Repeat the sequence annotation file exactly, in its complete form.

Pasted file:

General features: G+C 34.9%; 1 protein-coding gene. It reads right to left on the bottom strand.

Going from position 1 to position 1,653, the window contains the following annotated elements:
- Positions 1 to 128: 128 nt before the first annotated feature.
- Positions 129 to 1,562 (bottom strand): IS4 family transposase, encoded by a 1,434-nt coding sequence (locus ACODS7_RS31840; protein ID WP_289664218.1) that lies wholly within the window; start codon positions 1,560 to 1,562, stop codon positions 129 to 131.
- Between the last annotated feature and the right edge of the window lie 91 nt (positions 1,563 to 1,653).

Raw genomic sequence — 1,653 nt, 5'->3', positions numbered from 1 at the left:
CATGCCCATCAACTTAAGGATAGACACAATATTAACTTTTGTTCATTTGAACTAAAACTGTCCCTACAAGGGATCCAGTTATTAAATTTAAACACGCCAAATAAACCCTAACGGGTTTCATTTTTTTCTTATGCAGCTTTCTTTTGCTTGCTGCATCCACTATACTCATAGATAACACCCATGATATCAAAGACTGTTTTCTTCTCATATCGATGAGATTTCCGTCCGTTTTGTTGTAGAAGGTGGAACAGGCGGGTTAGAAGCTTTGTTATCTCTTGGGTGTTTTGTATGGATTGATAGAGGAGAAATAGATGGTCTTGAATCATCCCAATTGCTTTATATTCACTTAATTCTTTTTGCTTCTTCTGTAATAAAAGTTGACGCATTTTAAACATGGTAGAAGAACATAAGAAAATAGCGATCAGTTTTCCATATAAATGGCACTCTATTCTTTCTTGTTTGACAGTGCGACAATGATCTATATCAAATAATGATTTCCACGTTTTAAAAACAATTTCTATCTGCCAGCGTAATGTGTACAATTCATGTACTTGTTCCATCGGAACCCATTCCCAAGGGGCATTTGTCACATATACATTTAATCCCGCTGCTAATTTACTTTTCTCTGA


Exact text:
General features: G+C 34.9%; 1 protein-coding gene. It reads right to left on the bottom strand.

Going from position 1 to position 1,653, the window contains the following annotated elements:
- Positions 1 to 128: 128 nt before the first annotated feature.
- Positions 129 to 1,562 (bottom strand): IS4 family transposase, encoded by a 1,434-nt coding sequence (locus ACODS7_RS31840; protein ID WP_289664218.1) that lies wholly within the window; start codon positions 1,560 to 1,562, stop codon positions 129 to 131.
- Between the last annotated feature and the right edge of the window lie 91 nt (positions 1,563 to 1,653).

Raw genomic sequence — 1,653 nt, 5'->3', positions numbered from 1 at the left:
CATGCCCATCAACTTAAGGATAGACACAATATTAACTTTTGTTCATTTGAACTAAAACTGTCCCTACAAGGGATCCAGTTATTAAATTTAAACACGCCAAATAAACCCTAACGGGTTTCATTTTTTTCTTATGCAGCTTTCTTTTGCTTGCTGCATCCACTATACTCATAGATAACACCCATGATATCAAAGACTGTTTTCTTCTCATATCGATGAGATTTCCGTCCGTTTTGTTGTAGAAGGTGGAACAGGCGGGTTAGAAGCTTTGTTATCTCTTGGGTGTTTTGTATGGATTGATAGAGGAGAAATAGATGGTCTTGAATCATCCCAATTGCTTTATATTCACTTAATTCTTTTTGCTTCTTCTGTAATAAAAGTTGACGCATTTTAAACATGGTAGAAGAACATAAGAAAATAGCGATCAGTTTTCCATATAAATGGCACTCTATTCTTTCTTGTTTGACAGTGCGACAATGATCTATATCAAATAATGATTTCCACGTTTTAAAAACAATTTCTATCTGCCAGCGTAATGTGTACAATTCATGTACTTGTTCCATCGGAACCCATTCCCAAGGGGCATTTGTCACATATACATTTAATCCCGCTGCTAATTTACTTTTCTCTGA